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'Staying True' To More Than A Wayward Man

This article is more than 9 years old.
Jenny Sanford speaks about the affair admission of her husband, South Carolina Gov. Mark Sanford, in June 2009. (AP)
Jenny Sanford speaks about the affair admission of her husband, South Carolina Gov. Mark Sanford, in June 2009. (AP)

Last June, when South Carolina Gov. Mark Sanford discussed his affair with an Argentinian mistress and offered a teary-eyed public mea culpa, he did so alone.

Unlike many political wives who have stoically stood by their unfaithful husbands, Jenny Sanford, the state's first lady, was not present when the governor met the press.

"You should feel hurt," Sanford told On Point host Tom Ashbrook in an interview Wednesday. "I am hurt by what's happened, but it doesn't change who I am."

Telling Her Side Of The Story

Since that day in June, Sanford has become a kind of role model for women, in her strength and self-respect. She has also written very candidly of the experience in the recently-released memoir "Staying True."

Sanford acknowledged that speaking publicly about the experience can feel like living in a painful flashback, but said there is an element of catharsis to it, as well. "As I tell my boys, it is now part of who we are," Sanford said. "It's not something I like to have made public, but given that it's already there, I might as well try to turn it to a positive."

"If my story can help empower women to stand tall when life throws them some curve-balls, too, whether it's infidelity or some other problem in their life, I will feel like I've done something good out of this," Sanford said.

Sanford said she was not taking a stand for political wives when she did not appear with her husband, nor is she telling her story for those women. Her memoir is about more than jilted spouses, she said.

"It's more the story of how you stay focused on your values and who you are, and not let somebody else's poor choices somehow degrade you or shame you or make you feel something you shouldn't feel," Sanford said.

Though she has toured her book and told her story in recent days, Sanford said she is eager to move past the hurtful retelling.

"Because it's so public, and Mark's the one that made it public, I suspect it's going to be spoken about for the rest of my life, to some extent," Sanford said. "I look forward to when it's not a common topic."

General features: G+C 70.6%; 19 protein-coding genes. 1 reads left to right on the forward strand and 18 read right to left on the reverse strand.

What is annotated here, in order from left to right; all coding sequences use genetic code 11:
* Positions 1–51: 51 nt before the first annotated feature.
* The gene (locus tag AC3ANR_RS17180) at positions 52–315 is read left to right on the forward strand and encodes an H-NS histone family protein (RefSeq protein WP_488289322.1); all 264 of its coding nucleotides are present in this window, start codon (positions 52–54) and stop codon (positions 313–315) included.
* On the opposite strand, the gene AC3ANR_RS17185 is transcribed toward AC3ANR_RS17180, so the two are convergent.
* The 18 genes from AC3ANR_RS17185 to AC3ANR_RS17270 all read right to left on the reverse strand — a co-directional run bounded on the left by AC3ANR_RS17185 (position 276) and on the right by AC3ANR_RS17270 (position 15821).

Faith And Image

Throughout his political career, Mark Sanford would quote Scripture, citing passages of faithfulness and self-control. He also conveyed such faith in e-mails to his Argentinian mistress.

The irony is not lost on Jenny, who also is outspoken in her faith. She said her husband's infidelity has not shaken that faith. "It doesn't take away from my faith," Sanford said. "It disappoints me."

While she said her husband lost "his grounding" in faith, Sanford also, in part, connects infidelity with the inherent challenges of serving in a position of power.

"It's very easy in some of those jobs, you know, you deal with a lot of pressures, a lot of stresses — No.1, the demands on your time," Sanford said. "But also the constant need to cultivate an image for our politicians creates a whole host of problems, and it makes it easy sometimes for the politician to become what I call, 'disconnected.' "

The Marriage's Last Days

In late June, Gov. Sanford went missing. It was reported that he was hiking in the Appalachian Trail but when he turned up, the governor revealed publicly that he was in fact in Argentina, with his lover, Maria Belen Chapur.

This did not come as a complete shock to Jenny, however.

"I had known for six months then that he had been having an affair," Sanford said. "I had also learned over the months that it was an affair that he was having a hard time giving up, so he clearly had feelings for this other woman."

When she first found out about the affair, Sanford tried to work through her husband's unfaithfulness. She asked him to leave her and their four boys for a minimum of 30 days. "My hope was, that by starving him of contact with his wife and his children, that he might wake up and see what he was about to lose, if he were to go and see his mistress," Sanford said.

During the first week of their separation, Sanford knew that her husband was at his office in Columbia. But in the second week, she was told by his staff that he had gone to hike the Appalachian Trail. It was then that she began to wonder if he were in Argentina.

"I didn't really know where he was," she said. "I was frankly hoping he was on the Appalachian Trail, and I was hoping he was alone on the Appalachian Trail."

But once she heard that her husband had gone "missing," and that calls to his cell phone had gone unanswered, her doubts turned to suspicion that her husband had indeed gone to see his mistress.

As he was preparing to acknowledge the affair to the press, Jenny advised her husband to be honest, but to leave his heart out. He did not listen to her. Instead, he called Belen Chapur his "soul mate."

Following the public revelation, many in South Carolina called for Gov. Sanford's impeachment. Though he was censured, the state decided against impeachment and the governor retained his post. In December, Jenny Sanford filed for divorce.

This program aired on February 10, 2010. The audio for this program is not available.

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